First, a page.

The impossible double-bind of "grace" and "hell"
prompted George MacDonald to write:
" I believe that no hell will be lacking which would help the just mercy of God to redeem his children. Take any of those wicked people in Dante's hell, and ask wherein is justice served by their punishment. Mind, I am not saying it is not right to punish them, I am saying, justice is not, never can be satisfied by suffering-nay, cannot have any satisfaction in or from suffering. Human resentment, human revenge, human hate may." George MacDonald
It is curious that some Christians will become highly indignant over the idea that God will save every one of his creatures in the end--but the idea that God would torture his enemies forever in "hell"--to this they would not bat an eye.
Mini-Homily For September 13, 2003
We are called to bless even our enemies...and pray a blessing on them: especially those we disagree with, or who hold a different view from our own.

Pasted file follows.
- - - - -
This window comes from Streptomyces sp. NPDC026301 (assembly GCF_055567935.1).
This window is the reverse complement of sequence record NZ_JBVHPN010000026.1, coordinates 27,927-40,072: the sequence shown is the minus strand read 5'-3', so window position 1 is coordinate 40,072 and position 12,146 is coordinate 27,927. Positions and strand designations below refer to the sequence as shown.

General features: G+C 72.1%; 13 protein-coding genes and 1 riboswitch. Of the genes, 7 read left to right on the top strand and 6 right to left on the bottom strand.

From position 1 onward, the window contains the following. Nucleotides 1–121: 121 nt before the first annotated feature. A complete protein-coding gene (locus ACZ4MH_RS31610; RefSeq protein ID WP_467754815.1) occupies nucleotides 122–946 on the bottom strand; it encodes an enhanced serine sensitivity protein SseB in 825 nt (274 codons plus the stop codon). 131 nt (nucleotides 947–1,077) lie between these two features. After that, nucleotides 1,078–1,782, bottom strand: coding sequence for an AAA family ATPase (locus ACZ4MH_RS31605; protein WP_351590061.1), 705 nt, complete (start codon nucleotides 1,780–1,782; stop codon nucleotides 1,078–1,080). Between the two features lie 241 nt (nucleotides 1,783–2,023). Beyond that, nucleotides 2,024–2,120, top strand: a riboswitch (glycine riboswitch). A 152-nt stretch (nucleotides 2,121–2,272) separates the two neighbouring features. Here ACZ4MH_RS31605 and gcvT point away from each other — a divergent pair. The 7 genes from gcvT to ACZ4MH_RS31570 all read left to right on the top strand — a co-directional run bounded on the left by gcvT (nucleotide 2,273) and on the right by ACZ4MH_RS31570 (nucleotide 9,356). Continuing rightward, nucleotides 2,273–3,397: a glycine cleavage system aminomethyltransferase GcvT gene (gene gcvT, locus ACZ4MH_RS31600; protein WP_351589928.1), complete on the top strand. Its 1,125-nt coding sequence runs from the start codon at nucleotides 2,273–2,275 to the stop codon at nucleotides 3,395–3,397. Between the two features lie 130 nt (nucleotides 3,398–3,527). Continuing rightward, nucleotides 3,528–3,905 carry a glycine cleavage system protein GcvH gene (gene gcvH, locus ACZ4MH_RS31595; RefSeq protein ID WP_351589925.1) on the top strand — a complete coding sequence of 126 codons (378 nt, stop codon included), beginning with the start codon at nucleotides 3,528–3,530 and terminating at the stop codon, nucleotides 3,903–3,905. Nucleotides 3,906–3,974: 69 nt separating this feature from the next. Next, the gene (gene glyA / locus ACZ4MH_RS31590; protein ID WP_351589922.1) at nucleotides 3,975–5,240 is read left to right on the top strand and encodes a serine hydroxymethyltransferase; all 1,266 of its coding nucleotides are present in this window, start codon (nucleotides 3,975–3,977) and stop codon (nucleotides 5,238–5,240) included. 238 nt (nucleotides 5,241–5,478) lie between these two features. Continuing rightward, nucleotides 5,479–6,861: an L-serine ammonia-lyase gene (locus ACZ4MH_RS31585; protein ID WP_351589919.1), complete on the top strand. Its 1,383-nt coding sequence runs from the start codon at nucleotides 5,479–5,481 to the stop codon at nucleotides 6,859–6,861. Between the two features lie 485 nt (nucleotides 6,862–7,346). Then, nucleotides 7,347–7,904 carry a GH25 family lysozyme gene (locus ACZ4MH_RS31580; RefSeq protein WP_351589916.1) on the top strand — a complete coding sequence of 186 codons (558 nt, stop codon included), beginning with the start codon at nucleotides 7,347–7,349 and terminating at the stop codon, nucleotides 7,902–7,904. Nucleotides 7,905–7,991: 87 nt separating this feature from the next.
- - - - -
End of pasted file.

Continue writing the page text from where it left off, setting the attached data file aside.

If we ask a blessing on them, it is up to God to decide what He can and cannot bless in what they are and what they are doing.
We are not asked to understand each other first. If there are some elements in our community who really aggravate us, it may be more useful to pray a blessing on them than to interact in a critical spirit. As we pray we begin to realize just how much God cares about them.
We can pray blessings on our enemies. It is like pouring glitter over a home-made Christmas card--wherever the glue-stick has prepared the card, the glitter will stick; the rest only rolls off; and even a little of the glitter can be enough to spell out a clear message.
(From: Celtic Daily Prayer...Prayers and readings from the Northumbira Community)